Are you tired of feeling uncertain about your business’s financial future? Do you wish you had a crystal ball to help you make well-informed business decisions? Say no more! We’re here to save the day with the help of bottom-up forecasting.
Learn about the benefits of bottom-up forecasting and how it can help your business make informed decisions. This detailed and granular approach involves forecasting sales at the most basic level and aggregating them to arrive at a total sales forecast.
It's particularly useful for small and medium businesses as it allows them to take into account specific drivers of demand. Take control of your business and confidently forecast the future using bottom-up forecasting.
Applying financial forecasting to your business will give you a clearer understanding of its expected revenue, cash availability, allow you to create realistic budgets, and set achievable business goals.
There are a variety of forecasting models that can be used to predict future financial performance including bottom-up, top-down, scenario-based, and time-series forecasting to name a few.
Let’s start by taking a look at two of the most common methods top-down vs bottom-up forecasting.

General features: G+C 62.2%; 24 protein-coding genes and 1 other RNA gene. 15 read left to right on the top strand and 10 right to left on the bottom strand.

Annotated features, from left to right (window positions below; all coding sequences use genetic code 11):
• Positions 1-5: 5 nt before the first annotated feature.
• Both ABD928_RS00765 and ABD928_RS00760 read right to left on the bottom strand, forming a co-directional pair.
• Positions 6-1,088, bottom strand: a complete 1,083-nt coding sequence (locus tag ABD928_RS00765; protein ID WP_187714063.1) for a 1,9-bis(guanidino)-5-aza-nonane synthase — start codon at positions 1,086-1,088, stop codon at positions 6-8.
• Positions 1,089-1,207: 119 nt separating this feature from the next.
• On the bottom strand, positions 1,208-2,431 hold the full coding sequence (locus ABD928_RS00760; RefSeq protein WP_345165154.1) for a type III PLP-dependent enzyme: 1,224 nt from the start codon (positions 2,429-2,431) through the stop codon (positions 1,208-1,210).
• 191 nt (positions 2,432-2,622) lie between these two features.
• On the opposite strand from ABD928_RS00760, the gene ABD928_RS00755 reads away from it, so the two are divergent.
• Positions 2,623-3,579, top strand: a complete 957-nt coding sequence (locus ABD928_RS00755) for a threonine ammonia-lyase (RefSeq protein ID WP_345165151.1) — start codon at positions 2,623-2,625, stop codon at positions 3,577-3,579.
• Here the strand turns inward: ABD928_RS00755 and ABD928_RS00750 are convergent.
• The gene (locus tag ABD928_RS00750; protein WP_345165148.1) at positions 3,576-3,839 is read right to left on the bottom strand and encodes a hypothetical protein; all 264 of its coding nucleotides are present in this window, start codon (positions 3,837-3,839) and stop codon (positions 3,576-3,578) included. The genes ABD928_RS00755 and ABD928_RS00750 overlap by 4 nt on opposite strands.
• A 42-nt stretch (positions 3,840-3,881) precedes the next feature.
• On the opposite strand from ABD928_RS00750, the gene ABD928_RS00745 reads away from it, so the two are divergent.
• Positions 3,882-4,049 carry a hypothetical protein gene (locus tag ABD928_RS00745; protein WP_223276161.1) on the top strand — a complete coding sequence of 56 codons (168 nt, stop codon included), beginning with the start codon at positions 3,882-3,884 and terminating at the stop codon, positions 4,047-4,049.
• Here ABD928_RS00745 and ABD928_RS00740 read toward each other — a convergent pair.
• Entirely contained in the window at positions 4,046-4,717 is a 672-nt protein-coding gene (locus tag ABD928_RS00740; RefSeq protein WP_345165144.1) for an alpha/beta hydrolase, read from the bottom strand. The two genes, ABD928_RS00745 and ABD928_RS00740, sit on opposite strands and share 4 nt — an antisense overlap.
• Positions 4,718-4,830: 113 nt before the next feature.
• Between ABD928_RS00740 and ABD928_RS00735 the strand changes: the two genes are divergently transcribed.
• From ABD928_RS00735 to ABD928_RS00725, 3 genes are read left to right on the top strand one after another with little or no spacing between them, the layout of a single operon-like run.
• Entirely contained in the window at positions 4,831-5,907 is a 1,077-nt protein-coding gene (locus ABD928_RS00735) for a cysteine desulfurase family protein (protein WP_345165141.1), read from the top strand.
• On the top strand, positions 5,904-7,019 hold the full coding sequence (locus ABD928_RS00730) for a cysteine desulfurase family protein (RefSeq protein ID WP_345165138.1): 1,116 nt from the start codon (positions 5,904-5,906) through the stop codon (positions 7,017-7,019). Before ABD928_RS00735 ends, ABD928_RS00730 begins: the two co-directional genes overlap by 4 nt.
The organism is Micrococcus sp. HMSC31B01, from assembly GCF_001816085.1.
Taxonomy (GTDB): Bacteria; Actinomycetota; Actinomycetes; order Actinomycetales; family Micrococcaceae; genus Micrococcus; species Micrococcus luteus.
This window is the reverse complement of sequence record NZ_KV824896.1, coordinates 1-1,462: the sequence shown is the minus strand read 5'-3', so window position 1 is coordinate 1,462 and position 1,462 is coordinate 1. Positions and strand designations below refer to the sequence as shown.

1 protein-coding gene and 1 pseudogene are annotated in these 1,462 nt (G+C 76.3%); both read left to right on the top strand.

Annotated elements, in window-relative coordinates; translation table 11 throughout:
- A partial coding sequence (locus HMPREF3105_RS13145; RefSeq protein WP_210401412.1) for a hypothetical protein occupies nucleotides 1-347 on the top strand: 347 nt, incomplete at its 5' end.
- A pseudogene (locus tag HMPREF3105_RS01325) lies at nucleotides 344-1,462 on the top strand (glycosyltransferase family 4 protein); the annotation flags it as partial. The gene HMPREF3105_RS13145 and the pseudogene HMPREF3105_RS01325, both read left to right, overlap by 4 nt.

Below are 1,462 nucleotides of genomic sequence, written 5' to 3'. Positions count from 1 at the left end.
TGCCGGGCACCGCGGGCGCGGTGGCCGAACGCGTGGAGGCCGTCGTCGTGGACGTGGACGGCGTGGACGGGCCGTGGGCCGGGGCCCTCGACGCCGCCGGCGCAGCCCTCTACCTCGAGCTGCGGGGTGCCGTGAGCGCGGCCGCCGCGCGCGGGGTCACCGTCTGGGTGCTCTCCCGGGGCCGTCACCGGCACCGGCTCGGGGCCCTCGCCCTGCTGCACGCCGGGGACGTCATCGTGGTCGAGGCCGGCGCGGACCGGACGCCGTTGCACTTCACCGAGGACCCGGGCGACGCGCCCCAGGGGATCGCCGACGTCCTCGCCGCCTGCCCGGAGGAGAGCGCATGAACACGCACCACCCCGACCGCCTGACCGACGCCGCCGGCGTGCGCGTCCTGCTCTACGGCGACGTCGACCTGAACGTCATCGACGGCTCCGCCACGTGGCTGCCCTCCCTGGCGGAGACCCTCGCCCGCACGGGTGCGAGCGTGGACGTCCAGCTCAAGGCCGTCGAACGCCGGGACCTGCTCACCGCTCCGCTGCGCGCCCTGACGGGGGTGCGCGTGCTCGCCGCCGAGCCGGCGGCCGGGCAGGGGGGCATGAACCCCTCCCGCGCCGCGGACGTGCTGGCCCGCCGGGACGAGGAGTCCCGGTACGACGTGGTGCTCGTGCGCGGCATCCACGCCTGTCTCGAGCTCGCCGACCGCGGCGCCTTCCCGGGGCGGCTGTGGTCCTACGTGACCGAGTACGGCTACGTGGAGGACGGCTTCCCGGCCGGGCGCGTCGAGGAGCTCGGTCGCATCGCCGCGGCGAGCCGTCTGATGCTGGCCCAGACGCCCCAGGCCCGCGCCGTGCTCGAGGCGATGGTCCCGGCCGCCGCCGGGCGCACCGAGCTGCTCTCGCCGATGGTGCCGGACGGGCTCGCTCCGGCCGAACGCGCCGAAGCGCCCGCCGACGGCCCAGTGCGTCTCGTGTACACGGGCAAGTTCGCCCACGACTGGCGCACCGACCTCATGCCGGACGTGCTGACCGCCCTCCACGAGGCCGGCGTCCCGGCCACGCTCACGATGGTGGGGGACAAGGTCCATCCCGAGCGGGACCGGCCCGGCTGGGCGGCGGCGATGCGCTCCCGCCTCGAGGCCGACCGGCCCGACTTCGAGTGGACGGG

Top-down forecasting vs. bottom-up forecasting
It starts with the company’s overall financial picture and works down to the details, whereas bottom-up forecasting will start with the individual components of a business and work up to the overall financial forecast.
A top-down forecasting model starts by looking at the overall market whilst taking into account macroeconomic factors which can include the expected economic growth, inflation, and exchange rates before breaking the information down into various smaller aspects. A business may also use market share as an indicator to make an educated guess about their product's future performance.
Top-down forecasting is generally less detailed and accurate than bottom-up forecasting because it can fall into the assumption that one seasonal pattern fits all which is often not the case (Kahn, 1998). However top-down forecasting can still be useful for quickly creating broad financial projections.
It is a detailed, granular approach that involves forecasting sales at the most basic level and then aggregating those forecasts to arrive at a total sales forecast. This approach can be particularly useful for small and medium businesses.
This method allows them to take into account the specific drivers of demand for their products or services, such as promotions, inventory levels, and the performance of individual salespeople. Though it can yield wonders, the drawback is that this process is more time-consuming and labor-intensive.
What is bottom-up forecasting?
In the previous section we briefly touched upon bottom-up forecasting, but now let's get into the nitty-gritty!
This method of creating financial projections starts with the individual components of the business taking into account sales, revenue, expenses, and production costs, and works up to the overall financial forecast for the business.
Here are a few examples of how bottom-up forecasting might be used in practice: